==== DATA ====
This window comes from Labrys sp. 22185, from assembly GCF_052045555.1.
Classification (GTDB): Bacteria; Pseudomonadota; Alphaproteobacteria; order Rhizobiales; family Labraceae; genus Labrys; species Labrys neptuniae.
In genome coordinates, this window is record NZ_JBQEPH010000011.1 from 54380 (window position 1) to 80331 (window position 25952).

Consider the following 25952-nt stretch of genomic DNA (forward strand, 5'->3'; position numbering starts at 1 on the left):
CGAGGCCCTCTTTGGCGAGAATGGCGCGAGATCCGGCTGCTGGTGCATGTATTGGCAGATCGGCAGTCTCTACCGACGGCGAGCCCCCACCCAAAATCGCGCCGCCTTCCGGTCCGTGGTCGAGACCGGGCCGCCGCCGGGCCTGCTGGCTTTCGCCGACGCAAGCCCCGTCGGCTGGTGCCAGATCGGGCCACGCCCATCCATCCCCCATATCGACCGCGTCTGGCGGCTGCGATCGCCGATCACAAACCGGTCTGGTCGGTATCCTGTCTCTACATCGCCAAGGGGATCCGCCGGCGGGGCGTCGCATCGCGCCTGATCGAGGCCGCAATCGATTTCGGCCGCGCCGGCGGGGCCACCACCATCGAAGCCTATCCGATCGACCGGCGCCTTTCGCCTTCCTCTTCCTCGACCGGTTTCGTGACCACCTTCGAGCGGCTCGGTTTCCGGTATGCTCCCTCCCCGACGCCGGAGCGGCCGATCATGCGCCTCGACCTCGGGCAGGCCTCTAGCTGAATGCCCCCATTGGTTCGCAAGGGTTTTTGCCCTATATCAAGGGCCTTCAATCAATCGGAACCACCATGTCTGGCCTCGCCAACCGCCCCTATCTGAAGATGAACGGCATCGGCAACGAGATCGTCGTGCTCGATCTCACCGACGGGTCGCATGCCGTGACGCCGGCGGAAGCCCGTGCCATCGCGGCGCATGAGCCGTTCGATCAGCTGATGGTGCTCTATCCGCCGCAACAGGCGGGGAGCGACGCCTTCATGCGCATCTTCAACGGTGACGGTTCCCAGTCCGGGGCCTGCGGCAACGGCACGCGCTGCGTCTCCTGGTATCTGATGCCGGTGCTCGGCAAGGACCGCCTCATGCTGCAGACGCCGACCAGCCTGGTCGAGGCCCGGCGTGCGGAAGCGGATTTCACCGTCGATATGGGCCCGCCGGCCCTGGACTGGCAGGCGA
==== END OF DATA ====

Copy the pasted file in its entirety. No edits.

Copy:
This window comes from Labrys sp. 22185, from assembly GCF_052045555.1.
Classification (GTDB): Bacteria; Pseudomonadota; Alphaproteobacteria; order Rhizobiales; family Labraceae; genus Labrys; species Labrys neptuniae.
In genome coordinates, this window is record NZ_JBQEPH010000011.1 from 54380 (window position 1) to 80331 (window position 25952).

Consider the following 25952-nt stretch of genomic DNA (forward strand, 5'->3'; position numbering starts at 1 on the left):
CGAGGCCCTCTTTGGCGAGAATGGCGCGAGATCCGGCTGCTGGTGCATGTATTGGCAGATCGGCAGTCTCTACCGACGGCGAGCCCCCACCCAAAATCGCGCCGCCTTCCGGTCCGTGGTCGAGACCGGGCCGCCGCCGGGCCTGCTGGCTTTCGCCGACGCAAGCCCCGTCGGCTGGTGCCAGATCGGGCCACGCCCATCCATCCCCCATATCGACCGCGTCTGGCGGCTGCGATCGCCGATCACAAACCGGTCTGGTCGGTATCCTGTCTCTACATCGCCAAGGGGATCCGCCGGCGGGGCGTCGCATCGCGCCTGATCGAGGCCGCAATCGATTTCGGCCGCGCCGGCGGGGCCACCACCATCGAAGCCTATCCGATCGACCGGCGCCTTTCGCCTTCCTCTTCCTCGACCGGTTTCGTGACCACCTTCGAGCGGCTCGGTTTCCGGTATGCTCCCTCCCCGACGCCGGAGCGGCCGATCATGCGCCTCGACCTCGGGCAGGCCTCTAGCTGAATGCCCCCATTGGTTCGCAAGGGTTTTTGCCCTATATCAAGGGCCTTCAATCAATCGGAACCACCATGTCTGGCCTCGCCAACCGCCCCTATCTGAAGATGAACGGCATCGGCAACGAGATCGTCGTGCTCGATCTCACCGACGGGTCGCATGCCGTGACGCCGGCGGAAGCCCGTGCCATCGCGGCGCATGAGCCGTTCGATCAGCTGATGGTGCTCTATCCGCCGCAACAGGCGGGGAGCGACGCCTTCATGCGCATCTTCAACGGTGACGGTTCCCAGTCCGGGGCCTGCGGCAACGGCACGCGCTGCGTCTCCTGGTATCTGATGCCGGTGCTCGGCAAGGACCGCCTCATGCTGCAGACGCCGACCAGCCTGGTCGAGGCCCGGCGTGCGGAAGCGGATTTCACCGTCGATATGGGCCCGCCGGCCCTGGACTGGCAGGCGA